Bemidji State senior forward Jay Dickman

Bemidji State Beavers

2017-18 record: 16-14-8 (overall), 13-9-6-4 (WCHA- 4th place); advanced to WCHA Playoffs quarterfinals

Predicted 2018-19 finish: 5th (Coaches' Poll); 5th (Media Poll)

During last week's annual WCHA media day, Tom Serratore probably listened to Alaska Anchorage's Matt Curley talk about the challenges of losing Olivier Mantha to graduation and shook his head in agreement. Matt Curley most likely smiled as Tom Serratore described the impact that Michael Bitzer had on the Bemidji State program during his four years in net and how the Beavers would need to replace him. If they haven't done it already, the next time the two WCHA head coaches see each other they will probably give each other a hug and cry on one another's shoulder. Losing a good goalie is tough. Losing an all-everything goalie is historic.

If you list out all of Bitzer's records on paper, the 2018-19 season would be halfway completed by the time the typing stopped. He was good; check that…he was great. For the first time since the 2013-14 season, the best goaltender in the history of the Bemidji State men's hockey program will be missing from between the pipes for Serratore and his squad. Also gone are a handful of senior skaters who were staples in the BSU line-up from the time they first walked on campus, including Kyle Bauman (148 career games played), Gerry Fitzgerald (139 career games), Jordan Heller (134 career games), Leo Fitzgerald (126 career games) and Myles Fitzgerald (114 career games). Throw in Bitzer's experience (138 career games played) and that means Bemidji State lost more than 799 career games played through graduation. Picking out the number one story for BSU as they skate into the upcoming season was pretty easy.

"We all have that one cycle that you kind of don't know where you are at, and that's probably this year with us," commented Serratore. "It seemed like Mike Bitzer, the Fitzgerald triplets, Kyle Bauman; (they) had never-ending eligibility. They came here, they started as freshman and they were big puzzle pieces. Bitz took over the reins probably halfway through his freshman year and he played 138 games for us over the course of four years. The Fitzgeralds and Kyle Bauman; they just played so much hockey for us. They are gone. It's going to be interesting."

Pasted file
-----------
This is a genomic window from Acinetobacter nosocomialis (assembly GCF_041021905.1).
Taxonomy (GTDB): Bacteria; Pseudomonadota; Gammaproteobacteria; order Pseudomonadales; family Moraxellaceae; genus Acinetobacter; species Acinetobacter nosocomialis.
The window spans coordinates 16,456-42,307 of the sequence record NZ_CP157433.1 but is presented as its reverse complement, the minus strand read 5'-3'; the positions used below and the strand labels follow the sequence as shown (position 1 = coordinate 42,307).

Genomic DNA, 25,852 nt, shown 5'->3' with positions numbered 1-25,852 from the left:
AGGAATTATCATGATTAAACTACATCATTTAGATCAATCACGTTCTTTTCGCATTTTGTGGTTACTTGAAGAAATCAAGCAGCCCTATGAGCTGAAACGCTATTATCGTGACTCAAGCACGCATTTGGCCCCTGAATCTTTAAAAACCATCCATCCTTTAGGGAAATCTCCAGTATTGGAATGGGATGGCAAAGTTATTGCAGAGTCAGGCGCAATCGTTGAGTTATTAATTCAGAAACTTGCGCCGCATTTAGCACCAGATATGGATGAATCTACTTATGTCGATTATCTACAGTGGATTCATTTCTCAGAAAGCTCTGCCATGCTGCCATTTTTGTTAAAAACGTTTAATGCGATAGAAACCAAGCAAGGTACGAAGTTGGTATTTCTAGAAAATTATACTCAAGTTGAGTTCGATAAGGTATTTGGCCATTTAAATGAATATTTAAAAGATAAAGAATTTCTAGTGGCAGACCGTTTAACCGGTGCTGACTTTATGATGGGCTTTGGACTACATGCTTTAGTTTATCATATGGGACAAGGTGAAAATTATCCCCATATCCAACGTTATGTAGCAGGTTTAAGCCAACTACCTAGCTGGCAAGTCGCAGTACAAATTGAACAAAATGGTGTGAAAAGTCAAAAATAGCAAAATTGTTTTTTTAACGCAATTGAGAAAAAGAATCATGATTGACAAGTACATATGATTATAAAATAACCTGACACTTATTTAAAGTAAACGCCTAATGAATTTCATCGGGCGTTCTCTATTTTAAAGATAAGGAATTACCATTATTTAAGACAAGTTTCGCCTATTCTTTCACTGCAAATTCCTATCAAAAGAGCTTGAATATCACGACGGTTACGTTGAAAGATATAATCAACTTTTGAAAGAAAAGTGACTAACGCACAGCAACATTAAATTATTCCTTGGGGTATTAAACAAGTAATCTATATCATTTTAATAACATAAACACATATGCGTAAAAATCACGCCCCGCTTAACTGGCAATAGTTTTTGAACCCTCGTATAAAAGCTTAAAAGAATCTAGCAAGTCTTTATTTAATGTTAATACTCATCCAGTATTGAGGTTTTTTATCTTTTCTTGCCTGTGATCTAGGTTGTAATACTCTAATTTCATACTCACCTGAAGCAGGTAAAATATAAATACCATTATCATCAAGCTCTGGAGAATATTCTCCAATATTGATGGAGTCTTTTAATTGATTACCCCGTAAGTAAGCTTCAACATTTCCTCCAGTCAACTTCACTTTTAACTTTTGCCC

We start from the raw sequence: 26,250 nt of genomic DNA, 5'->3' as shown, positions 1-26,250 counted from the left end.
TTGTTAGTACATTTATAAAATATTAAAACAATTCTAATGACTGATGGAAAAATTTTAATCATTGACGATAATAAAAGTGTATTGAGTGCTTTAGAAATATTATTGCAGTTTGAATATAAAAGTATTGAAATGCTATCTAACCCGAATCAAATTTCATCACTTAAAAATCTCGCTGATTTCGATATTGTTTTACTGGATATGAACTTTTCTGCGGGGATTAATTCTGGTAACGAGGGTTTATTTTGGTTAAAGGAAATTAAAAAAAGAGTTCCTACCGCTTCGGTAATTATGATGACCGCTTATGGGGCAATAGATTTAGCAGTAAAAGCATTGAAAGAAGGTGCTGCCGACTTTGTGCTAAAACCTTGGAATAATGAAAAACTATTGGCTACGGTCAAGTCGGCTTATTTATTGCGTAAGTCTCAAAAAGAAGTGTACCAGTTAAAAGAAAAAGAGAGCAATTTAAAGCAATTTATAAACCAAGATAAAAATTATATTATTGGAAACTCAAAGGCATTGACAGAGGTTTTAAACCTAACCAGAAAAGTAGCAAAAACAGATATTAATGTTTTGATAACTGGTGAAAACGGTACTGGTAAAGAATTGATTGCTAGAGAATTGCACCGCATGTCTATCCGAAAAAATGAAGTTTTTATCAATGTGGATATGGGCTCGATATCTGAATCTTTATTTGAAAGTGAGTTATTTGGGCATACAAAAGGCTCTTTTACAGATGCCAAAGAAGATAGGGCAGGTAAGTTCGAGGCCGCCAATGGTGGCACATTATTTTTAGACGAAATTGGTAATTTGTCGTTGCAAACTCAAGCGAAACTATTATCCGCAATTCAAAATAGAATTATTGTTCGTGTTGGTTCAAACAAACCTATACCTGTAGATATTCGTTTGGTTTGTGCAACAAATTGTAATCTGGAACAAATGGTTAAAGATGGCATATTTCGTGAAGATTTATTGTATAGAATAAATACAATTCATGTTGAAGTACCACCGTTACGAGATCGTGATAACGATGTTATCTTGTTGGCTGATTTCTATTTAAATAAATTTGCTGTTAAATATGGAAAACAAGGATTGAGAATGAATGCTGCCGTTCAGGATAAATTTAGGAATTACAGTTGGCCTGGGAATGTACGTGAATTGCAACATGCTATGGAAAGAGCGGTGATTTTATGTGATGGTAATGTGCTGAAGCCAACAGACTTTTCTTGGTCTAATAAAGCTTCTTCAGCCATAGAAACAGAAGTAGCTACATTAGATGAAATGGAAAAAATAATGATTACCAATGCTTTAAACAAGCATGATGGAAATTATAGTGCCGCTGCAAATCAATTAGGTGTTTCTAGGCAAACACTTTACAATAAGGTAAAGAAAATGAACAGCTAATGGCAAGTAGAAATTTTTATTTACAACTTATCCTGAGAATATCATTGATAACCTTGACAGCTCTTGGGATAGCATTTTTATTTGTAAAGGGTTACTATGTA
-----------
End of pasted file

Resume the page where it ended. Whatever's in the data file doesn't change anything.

Interesting is a good word. Exciting is another. While on one hand having a known commodity is a gift every coach at every level cherishes, the uncertainly behind a new chapter can also bring a locker room full of potential, as Serratore looks to hand the torch to a new crop of stars who one day might make the same impact on the program that Bitzer and company did. Players like Adam Brady, Jay Dickman, Charlie Combs and Justin Baudry. Both Dickman and Baudry were recognized by the media and received votes as all-league performers when the most recent 2018-19 WCHA preseason awards were announced. Dickman led the team in goals last year with 15. Combs was right behind him with 13 markers.

On the blue line, the Beavers are stacked with nine different players who can crack the line-up each and every night. Along with Baudry, Ian Janco, Dillon Eichstadt, Tommy Muck, Dan Billett, Brad Johnson, Tyler Jubenvill, Darby Gula and Tyler Vold will all see game action in 2018-19. Jubenvill and Gula are both freshmen. BSU's depth on the backend will undoubtedly be the strength of the team. Playing behind that talented group will be three goaltenders who will try to get the Beaver fans to forget Mike Bitzer's name; at least during the season. Jack Burgart (junior), Henry Johnson (sophomore) and Zach Driscoll (sophomore) will battle each other for playing time. Burgart and Johnson both saw limited playing time last season (Burgart two games played, Johnson one game played). Driscoll suits up for the Beavers after transferring to the program from St. Cloud State University. Driscoll played in 14 games for SCSU during the 2016-17 season. Last year Driscoll starred for the Omaha Lancers of the USHL, helping the Lancers to a 23-9-1-1 record.

"We have good goalies right now; we've always had good goalies and I think that's going to continue on and that's the way you want things to play out, but it's just different. There is no question, it's just different," added Serratore when asked about moving forward without Bitzer. "It's time for somebody else to take over. It's exciting for these guys to take over and I know they are excited too, to challenge each other."